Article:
• Dilan Esper||

    1. Of course they are in Article III. The "judicial power" is the powers of a common law judge, and a case with no injury, causation, or redressibility is not a "case or controversy".

    2. A particularized injury is not the same thing as an injury nobody else suffers. If the local chemical plant poisons everyone in town, then everyone has Article III standing.

  • David Welker||

    This definition of "controversy" is not in the Constitution.

    The words "injury" and "causation" and "redressibility" are not in Article III.

    www.law.cornell.edu/constitution/articleiii

    It is healthy when "We the People" notice when Supreme Court interprets text in a way that impacts us all, but is not required. And people who disagree with Supreme Court precedent can be perfectly decent people. Some go so far as to think that Dred Scott was wrongly decided under the Constitution before the Civil War amendments. Crazy, I know, right?

  • Dilan Esper||

    Of course it's "in" the Constitution.

    It may not be specifically enumerated in the text of the Constitution, but only complete idiots think that the Constitution is divorced from its history and context.

    Standing rules were part of the judicial power in the English common law system. That system was imported into the US and was enacted as the "judicial power" in Article III. (If you have any doubts about this, read the Seventh Amendment.) The judicial power only extended to "cases or controversies", i.e., those things the common law legal system considered a case or controversy in 1787.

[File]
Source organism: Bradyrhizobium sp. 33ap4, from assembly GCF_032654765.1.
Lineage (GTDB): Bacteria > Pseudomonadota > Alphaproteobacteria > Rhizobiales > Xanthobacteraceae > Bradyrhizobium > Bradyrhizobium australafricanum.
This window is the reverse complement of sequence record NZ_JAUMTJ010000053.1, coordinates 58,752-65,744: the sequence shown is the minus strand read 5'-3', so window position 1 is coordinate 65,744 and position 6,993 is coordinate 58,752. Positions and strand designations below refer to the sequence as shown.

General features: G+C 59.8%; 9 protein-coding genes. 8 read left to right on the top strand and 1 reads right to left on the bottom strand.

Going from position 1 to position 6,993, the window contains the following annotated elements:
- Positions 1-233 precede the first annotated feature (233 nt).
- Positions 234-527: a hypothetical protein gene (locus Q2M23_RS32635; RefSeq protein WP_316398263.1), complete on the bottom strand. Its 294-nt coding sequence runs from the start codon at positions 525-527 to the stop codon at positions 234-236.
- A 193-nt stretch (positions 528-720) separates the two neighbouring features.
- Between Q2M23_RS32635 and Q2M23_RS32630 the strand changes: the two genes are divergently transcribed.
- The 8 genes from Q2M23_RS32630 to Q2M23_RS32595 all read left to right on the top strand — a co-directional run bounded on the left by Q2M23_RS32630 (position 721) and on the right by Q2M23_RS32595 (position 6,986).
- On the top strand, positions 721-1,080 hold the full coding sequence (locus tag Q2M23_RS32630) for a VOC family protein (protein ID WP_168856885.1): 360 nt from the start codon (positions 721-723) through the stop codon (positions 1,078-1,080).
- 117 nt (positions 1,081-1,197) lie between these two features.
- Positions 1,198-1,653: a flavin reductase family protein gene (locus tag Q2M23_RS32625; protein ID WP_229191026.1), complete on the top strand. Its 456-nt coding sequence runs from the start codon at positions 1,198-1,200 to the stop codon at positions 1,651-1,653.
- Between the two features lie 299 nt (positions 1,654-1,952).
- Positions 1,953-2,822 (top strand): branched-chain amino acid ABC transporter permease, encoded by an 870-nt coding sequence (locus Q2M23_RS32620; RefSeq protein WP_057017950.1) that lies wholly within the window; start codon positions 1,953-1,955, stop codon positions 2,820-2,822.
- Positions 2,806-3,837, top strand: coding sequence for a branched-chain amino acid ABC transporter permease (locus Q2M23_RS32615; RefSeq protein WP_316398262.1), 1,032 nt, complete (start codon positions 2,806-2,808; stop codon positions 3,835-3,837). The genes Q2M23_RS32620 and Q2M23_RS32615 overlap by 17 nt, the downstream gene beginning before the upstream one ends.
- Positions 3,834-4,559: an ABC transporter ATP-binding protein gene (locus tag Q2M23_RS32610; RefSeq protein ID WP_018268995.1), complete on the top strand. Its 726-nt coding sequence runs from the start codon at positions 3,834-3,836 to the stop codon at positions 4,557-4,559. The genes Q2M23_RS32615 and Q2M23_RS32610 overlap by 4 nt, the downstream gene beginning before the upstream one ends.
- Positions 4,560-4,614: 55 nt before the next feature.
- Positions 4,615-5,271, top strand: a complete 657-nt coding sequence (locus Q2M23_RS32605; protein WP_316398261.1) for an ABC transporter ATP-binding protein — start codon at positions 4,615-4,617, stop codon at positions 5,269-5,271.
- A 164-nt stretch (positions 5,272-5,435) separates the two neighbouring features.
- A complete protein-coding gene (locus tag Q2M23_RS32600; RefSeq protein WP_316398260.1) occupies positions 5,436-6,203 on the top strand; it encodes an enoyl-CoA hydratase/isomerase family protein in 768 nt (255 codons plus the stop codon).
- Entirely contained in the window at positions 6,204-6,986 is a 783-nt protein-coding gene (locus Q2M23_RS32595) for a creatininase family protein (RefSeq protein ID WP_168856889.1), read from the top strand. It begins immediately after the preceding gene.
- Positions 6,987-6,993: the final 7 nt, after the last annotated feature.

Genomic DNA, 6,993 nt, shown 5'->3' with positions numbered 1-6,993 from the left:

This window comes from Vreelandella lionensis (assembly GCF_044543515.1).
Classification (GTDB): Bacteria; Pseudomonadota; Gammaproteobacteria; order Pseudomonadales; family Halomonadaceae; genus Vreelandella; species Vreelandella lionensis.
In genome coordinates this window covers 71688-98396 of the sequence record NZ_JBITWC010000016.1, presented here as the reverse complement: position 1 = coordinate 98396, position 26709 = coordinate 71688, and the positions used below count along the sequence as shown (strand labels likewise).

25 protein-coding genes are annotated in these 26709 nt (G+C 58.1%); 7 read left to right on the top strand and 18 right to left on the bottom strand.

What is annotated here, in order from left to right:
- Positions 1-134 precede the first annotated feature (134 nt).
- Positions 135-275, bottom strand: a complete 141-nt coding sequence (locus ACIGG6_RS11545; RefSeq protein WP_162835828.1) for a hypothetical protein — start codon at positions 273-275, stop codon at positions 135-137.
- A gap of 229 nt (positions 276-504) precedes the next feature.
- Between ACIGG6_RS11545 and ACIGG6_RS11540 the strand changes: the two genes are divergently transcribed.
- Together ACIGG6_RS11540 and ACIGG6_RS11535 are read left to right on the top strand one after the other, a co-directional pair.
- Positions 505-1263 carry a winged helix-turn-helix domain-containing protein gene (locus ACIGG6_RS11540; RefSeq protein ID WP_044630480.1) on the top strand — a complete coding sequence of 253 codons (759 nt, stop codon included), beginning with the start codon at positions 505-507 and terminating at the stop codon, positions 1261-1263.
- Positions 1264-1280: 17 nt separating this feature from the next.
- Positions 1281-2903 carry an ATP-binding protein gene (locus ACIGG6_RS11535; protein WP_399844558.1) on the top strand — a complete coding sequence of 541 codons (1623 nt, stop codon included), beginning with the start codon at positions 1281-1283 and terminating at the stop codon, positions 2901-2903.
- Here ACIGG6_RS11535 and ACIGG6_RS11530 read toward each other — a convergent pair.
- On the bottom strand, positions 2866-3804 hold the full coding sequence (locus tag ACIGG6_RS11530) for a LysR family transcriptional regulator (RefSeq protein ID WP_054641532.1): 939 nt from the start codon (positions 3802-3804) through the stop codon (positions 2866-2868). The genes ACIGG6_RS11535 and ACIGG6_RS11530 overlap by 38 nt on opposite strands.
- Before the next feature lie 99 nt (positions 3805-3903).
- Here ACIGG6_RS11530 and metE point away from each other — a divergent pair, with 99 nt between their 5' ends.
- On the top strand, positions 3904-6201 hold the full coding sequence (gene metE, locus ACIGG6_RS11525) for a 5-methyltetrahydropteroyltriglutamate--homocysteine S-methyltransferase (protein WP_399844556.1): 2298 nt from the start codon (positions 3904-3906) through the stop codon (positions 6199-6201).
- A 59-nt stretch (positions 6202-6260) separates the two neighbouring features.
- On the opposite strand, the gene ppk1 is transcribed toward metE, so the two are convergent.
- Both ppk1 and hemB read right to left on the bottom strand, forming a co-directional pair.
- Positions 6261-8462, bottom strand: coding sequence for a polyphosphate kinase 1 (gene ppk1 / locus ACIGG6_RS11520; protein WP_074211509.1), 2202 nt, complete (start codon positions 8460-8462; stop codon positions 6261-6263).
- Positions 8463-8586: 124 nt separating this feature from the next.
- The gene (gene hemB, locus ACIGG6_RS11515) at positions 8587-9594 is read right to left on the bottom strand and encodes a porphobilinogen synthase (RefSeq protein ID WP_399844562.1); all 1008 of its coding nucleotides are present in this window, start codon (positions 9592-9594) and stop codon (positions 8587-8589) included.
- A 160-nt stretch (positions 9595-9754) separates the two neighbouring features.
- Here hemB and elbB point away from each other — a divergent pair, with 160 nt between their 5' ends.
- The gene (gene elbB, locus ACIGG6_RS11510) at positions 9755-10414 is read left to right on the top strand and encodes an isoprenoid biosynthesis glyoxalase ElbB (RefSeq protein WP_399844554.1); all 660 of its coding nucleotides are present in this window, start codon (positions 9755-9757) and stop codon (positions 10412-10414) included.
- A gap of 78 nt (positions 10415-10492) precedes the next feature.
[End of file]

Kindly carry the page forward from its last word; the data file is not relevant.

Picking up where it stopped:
And that's literally all you need to get modern standing law. It's in the Constitution.

  • David Welker||

    Dilan:

    Your assertion that the law of the previous regime is somehow silently incorporated into the Constitution is making a big assumption. If that were the case, wouldn't much of the Bill of Rights be redundant since these rights were recognized at English common law? And if the Constitution had been intended to impose English common law after a successful revolution, shouldn't it have said so in the text so that the public could better debate the question before ratification?

    And as for the Seventh Amendment, it mentions common law. It doesn't mention English common law. Nor does it authorize the common law. One might think that Congress could, under its power to control the jurisdiction of the courts, either authorize or curtail their ability of the judiciary to create judge-made common law. The Seventh Amendment, like the rest of the Bill of Rights, is a source of restrictions on government power, not an authorization.

    The bottom line is that you are making quite a few debatable inferences.

  • ||

    A violation of the Constitution is a controversy under the Constitution. End of story.

    Brett is totally right- standing is a just an excuse for the courts to avoid doing their job. Its a terrible principle and must be put out to pasture.

  • Brett Bellmore||

    It isn't just an excuse in the case of citizens suing one another. You need some way to restrict lawsuits to only cases where a person can show they were harmed in a way they're entitled not to be. Because "the process is the punishment "; You don't want the tort system to become a weapon well heeled people can use to bankrupt those with fewer resources.